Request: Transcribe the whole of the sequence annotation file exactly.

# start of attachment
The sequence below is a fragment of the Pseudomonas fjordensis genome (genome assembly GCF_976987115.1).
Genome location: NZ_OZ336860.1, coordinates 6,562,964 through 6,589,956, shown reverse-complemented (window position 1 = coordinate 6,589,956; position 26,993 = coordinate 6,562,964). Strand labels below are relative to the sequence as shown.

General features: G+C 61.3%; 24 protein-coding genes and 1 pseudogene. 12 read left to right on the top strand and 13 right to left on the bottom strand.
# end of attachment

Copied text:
The sequence below is a fragment of the Pseudomonas fjordensis genome (genome assembly GCF_976987115.1).
Genome location: NZ_OZ336860.1, coordinates 6,562,964 through 6,589,956, shown reverse-complemented (window position 1 = coordinate 6,589,956; position 26,993 = coordinate 6,562,964). Strand labels below are relative to the sequence as shown.

General features: G+C 61.3%; 24 protein-coding genes and 1 pseudogene. 12 read left to right on the top strand and 13 right to left on the bottom strand.